• Norio



    Viewing 10 replies - 61 through 70 (of 70 total)
    • in reply to: Horowitz: Defending against Win10 bug fixes #236884

      It’s not just the “odd few” anymore.  As Michael Horowitz says:

      When your big fans turn against you, that’s bad. Leo Notenboom wrote Microsoft, We Deserve Better on Oct. 24, 2018. Quoting: “In recent weeks, I’ve seen calls from several sources suggesting that Microsoft stop, take a breath, and seriously review their update process. I agree. This madness must end … I still believe that most people should take all updates, albeit with extra attention to backing up first … [but] since updates are forced, it’s a little like playing Russian Roulette. There’s no real predicting whether or not the barrel is loaded when you’re forced to pull the Windows Update trigger … Even if your chances of experiencing a problem are one in ten thousand (aka 0.01%), it’s certainly enough to make people nervous.”

      When it gets to the point that even Microsoft fanboys call the update process “madness,” it’s not madness to suggest there’s a monetary reason MS continues with it.

    • The original article that is referenced is not a tech article, and the focus is political.  In fact the first sentence of the piece is “Silicon Valley’s contract labor has become a hot political topic…”.  I disagree with you that we are over-compensating in favor of workers.  However, I appreciate that you are willing to speak up.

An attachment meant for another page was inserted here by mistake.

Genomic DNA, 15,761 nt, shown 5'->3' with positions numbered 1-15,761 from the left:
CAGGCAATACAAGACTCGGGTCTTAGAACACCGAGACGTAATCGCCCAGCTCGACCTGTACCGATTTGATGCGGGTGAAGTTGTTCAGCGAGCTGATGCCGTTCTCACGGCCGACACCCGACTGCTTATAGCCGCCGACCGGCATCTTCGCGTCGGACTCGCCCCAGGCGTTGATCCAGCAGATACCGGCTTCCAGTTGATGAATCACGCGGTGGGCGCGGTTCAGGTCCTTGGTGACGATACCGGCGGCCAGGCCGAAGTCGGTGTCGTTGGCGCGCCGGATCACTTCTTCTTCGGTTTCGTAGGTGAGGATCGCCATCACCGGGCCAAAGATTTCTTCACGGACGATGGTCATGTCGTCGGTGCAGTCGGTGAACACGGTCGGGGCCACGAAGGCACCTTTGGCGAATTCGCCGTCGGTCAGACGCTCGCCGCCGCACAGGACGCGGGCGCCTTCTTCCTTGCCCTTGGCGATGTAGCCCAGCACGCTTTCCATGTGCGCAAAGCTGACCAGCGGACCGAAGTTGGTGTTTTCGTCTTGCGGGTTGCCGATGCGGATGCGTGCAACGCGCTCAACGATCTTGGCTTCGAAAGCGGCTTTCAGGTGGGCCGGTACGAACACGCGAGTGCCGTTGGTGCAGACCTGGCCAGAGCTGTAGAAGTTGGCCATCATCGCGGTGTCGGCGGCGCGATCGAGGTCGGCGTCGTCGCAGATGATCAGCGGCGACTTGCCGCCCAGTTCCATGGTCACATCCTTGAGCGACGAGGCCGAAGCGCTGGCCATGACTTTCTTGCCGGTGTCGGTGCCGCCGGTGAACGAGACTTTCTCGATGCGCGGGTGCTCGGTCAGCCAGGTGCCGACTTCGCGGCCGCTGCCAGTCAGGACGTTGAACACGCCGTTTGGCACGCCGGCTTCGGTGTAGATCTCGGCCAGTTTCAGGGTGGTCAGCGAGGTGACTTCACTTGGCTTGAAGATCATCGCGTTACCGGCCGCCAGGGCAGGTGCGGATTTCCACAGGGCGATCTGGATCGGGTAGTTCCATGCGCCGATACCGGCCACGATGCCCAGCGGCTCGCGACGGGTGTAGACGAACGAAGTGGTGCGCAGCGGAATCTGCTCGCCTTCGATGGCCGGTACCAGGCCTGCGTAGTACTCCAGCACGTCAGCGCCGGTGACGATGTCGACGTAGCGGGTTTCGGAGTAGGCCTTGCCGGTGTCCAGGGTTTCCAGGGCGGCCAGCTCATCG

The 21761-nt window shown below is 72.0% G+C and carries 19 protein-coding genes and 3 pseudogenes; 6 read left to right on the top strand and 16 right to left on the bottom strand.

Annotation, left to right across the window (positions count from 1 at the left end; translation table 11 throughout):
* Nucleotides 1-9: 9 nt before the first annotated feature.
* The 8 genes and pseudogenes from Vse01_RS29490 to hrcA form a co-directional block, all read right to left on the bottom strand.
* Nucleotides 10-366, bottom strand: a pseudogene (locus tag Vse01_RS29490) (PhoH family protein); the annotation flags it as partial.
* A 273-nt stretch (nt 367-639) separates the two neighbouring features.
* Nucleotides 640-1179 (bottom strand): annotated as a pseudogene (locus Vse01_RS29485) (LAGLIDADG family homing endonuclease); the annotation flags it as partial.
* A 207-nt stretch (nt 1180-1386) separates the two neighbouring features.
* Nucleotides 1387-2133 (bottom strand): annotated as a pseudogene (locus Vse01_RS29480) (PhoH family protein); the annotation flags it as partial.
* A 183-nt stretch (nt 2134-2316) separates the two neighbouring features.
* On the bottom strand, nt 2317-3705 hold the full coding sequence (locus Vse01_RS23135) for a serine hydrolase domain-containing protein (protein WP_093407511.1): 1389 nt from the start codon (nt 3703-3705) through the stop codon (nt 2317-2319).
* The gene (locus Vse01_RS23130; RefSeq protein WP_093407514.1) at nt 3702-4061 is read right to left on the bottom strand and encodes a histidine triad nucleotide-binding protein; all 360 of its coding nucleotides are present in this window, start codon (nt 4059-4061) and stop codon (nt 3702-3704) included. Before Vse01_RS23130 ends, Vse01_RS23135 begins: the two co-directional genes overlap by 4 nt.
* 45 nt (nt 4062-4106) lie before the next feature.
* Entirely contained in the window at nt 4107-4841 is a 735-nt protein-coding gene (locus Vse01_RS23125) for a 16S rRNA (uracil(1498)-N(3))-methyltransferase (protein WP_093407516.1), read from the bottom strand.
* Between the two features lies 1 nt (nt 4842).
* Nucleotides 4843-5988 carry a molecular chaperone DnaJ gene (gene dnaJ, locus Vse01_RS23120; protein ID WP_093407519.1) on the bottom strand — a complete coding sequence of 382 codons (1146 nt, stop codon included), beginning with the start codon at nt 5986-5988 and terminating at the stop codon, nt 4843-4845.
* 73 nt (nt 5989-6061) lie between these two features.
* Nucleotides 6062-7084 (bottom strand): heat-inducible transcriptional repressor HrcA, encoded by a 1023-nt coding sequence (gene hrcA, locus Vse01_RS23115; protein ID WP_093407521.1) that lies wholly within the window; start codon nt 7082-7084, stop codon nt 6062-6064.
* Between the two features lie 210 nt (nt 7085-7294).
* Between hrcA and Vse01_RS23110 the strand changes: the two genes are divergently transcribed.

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    • The issue here is not telemetry & AI vs human workers, it is the fact that Microsoft & Lionbridge colluded in their (successful) attempt to deny basic benefits to temp workers who had organized as a union.  It is one thing to use technology to improve company performance; it is another to treat your sub-contractors like sub-humans.

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    • in reply to: Patch Lady – my response #209180

      Yup, that sounds like the plan alright.
      I would add 1 item to your formulae:

      • Pay people to generate “fake news” and keep circulating it.  The theory here is that if people hear anything enough times, they’ll believe it.  Witness the “Windows 10 gets better with each release” and “Hassan: Windows 10 Won’t Waste Your Time With Unexpected Updates Anymore” links that have been recently referenced here at askwoody.

      Maybe microsoft should buy a news network to make it easier to “say one thing while doing another.”

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    • in reply to: Cloud is in, desktop is uh …. well? #178998

      If you had Mr. Nadella’s ear for a moment, what would you say is unmet?

      If I had his ear, I would clean the wax out of it!

      As Susan mentioned, we users are thinking, if M$ can’t get the update procedures working correctly, and we don’t trust the Windows foundation, why would we move with M$ to the cloud (clod)?

      Nadella & crew are instead thinking, hey if we move everything to the clod, we can force updates whenever we want, and have TOTAL CONTROL.

      This disconnect is an unfortunate corollary to the lack of customer focus that FakeNinja mentioned.

    • … So, it appears that we can use the MiniTool in this situation to manually download updates without reverting the telemetry setting.

      I found that even with the MiniTool I wasn’t seeing the updates for Microsoft Office (which I had configured to be “on” in group policty).  I ended up downloading the offline update cab (wsusscn2.cab) from https://msdn.microsoft.com/en-us/library/aa387290.aspx and configuring MiniTool to use offline updates (just copy the cab into the minitool executable directory).  That gave me access to the latest Office updates.